Monday, January 25, 2010

Visualizing The World

While reading the "Horizon 2010" report, I came across a reference to Worldmapper.  Worldmapper is a "visualization too that redraws maps based on the data being displayed.  For instance, on a world map showing population, countries with more people swell while those with fewer people shrink." (Horizon 2010  report, New Media Consortium and Educause Learning Initiative, 2009.)
I poked around on the website and, it's pretty interesting.  For example, the map depicting deaths caused by infectious and parasitic diseases, Africa and the Indian subcontinent are giant bulges and Europe and North America appear almost emaciated.  These maps are very interesting and could be the source of some enlightening discussions with your classes.

Tuesday, January 19, 2010

For Francoise (and others!)

At the social networking session on Friday's prof dev day, one of our administrators asked if there was a Reader's Digest for web 2 applications. I responded that it's people who do what I do: surf the web, play with the toys and read, read, read all day. However, what I didn't tell him was that I have a couple of resources that do function a bit like the Reader's Digest for me. The many times aforementioned Free Tech For Teachers (source of today's post), Wes Fryer's "Moving at the Speed of Creativity" and "Digitzd"are among my favorites.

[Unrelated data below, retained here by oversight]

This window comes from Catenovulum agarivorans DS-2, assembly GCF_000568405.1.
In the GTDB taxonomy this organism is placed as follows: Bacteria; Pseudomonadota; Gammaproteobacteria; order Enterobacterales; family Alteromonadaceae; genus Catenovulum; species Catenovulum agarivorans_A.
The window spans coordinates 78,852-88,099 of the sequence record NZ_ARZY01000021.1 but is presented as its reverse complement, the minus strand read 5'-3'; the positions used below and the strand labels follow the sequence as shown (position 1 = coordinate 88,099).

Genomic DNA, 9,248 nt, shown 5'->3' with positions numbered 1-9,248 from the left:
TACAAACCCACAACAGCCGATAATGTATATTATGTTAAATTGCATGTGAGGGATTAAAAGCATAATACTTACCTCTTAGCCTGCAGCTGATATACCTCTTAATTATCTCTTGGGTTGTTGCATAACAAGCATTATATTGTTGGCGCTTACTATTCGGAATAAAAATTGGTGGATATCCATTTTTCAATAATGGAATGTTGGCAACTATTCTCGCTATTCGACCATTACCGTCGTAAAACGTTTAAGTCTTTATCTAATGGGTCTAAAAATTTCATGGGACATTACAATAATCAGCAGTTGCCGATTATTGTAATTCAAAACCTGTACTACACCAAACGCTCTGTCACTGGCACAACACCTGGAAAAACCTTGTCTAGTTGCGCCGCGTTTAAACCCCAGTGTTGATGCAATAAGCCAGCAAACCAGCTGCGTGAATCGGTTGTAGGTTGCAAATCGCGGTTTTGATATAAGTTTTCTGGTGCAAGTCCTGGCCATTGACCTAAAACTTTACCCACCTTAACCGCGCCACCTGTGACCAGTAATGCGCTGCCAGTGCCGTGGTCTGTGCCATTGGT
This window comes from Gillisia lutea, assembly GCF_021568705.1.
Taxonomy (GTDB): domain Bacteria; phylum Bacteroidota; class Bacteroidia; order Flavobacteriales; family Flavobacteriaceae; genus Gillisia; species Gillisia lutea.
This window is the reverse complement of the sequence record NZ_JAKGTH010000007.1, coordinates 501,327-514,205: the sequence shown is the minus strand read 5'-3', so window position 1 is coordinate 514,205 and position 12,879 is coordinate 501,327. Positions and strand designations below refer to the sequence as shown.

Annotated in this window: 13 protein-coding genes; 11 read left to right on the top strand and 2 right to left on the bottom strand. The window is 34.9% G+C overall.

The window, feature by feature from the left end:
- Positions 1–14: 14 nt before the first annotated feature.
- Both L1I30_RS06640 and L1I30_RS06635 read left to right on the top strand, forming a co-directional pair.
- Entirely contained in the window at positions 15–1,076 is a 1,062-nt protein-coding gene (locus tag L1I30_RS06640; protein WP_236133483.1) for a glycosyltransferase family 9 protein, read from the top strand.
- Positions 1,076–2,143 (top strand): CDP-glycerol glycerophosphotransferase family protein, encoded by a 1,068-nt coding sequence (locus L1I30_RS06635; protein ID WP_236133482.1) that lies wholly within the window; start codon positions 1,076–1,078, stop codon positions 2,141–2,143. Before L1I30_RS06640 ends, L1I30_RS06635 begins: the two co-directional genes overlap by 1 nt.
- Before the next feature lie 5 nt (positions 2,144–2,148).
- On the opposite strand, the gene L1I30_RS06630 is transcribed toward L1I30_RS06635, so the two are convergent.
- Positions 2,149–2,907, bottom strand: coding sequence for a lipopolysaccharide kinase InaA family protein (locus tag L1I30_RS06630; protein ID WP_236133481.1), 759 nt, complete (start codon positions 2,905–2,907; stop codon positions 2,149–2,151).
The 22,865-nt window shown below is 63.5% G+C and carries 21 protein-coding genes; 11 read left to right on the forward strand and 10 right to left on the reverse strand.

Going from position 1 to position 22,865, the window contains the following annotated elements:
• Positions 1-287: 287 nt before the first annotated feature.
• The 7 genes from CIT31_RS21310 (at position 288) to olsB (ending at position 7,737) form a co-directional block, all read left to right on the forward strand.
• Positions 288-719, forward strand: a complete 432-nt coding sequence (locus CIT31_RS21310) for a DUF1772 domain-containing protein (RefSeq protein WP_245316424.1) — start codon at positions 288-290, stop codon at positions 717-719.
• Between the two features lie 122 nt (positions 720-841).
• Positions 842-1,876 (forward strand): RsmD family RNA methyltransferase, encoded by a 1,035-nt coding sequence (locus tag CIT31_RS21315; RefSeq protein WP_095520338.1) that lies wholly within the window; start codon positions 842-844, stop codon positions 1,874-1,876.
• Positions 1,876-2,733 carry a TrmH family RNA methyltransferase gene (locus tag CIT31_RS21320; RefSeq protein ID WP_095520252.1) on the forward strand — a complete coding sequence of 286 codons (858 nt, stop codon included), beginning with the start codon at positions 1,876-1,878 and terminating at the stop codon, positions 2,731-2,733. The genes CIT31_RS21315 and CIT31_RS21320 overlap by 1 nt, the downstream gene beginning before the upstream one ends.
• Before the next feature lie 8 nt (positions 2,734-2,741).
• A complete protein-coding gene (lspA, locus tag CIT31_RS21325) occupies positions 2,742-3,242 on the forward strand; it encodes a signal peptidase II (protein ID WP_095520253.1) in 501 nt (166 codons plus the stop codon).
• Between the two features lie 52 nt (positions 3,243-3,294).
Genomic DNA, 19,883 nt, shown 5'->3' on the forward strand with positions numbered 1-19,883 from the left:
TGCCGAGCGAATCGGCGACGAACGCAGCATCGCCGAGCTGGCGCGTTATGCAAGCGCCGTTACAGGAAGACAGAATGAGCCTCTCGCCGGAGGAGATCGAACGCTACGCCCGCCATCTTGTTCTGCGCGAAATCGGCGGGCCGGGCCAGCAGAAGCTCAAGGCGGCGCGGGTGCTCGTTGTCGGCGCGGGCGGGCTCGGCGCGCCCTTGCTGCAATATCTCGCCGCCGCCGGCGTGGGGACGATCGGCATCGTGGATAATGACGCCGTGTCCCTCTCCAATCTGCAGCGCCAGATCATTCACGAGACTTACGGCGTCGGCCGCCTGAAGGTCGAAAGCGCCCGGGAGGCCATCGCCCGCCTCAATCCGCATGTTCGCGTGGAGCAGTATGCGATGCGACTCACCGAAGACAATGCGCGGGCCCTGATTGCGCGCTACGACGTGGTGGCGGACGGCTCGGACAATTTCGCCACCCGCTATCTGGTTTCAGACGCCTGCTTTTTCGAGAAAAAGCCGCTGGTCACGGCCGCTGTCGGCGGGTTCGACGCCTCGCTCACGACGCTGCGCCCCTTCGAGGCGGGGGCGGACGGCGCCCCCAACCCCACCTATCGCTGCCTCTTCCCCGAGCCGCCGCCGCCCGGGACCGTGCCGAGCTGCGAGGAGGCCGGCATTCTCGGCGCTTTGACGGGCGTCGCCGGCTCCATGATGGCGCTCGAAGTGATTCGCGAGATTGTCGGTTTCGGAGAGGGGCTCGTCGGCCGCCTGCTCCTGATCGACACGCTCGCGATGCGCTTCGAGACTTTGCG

So, to today's topic, Youpublisher.  Youpublisher is a free, online service that turns your pdf's into online magazines.  Very cool, and a fantastic way for students to publish their work.   Francoise, one of our French teachers, has her French IV students do a literary magazine, and we usually find a way to put it up on the web so parents can see it.  This takes it one step farther!  Even better, she can embed the code into her SWIFT page and parents can read the publication right there. 

Come to think of it, our Journalism teacher was asking about something similar just the other day!

Wednesday, January 6, 2010

Copyright and Fair Use

Thanks, again, to Free Tech For Teachers and it's wonderful author Richard Byrne (@rmbyrne on Twitter) for bringing to my attention a very good presentation on copyright for educators done by Wes Fryer.  I've embedded it below, but here are a couple of suggestions to add to your RSS feed, and/or your Twitterpeeps: If you don't subscribe to Free Tech or Wes' blog, At the Speed of Creativity you are missing out of some really good resources.  Wes' slideshare presentation runs close to an hour, but it well worth listening to.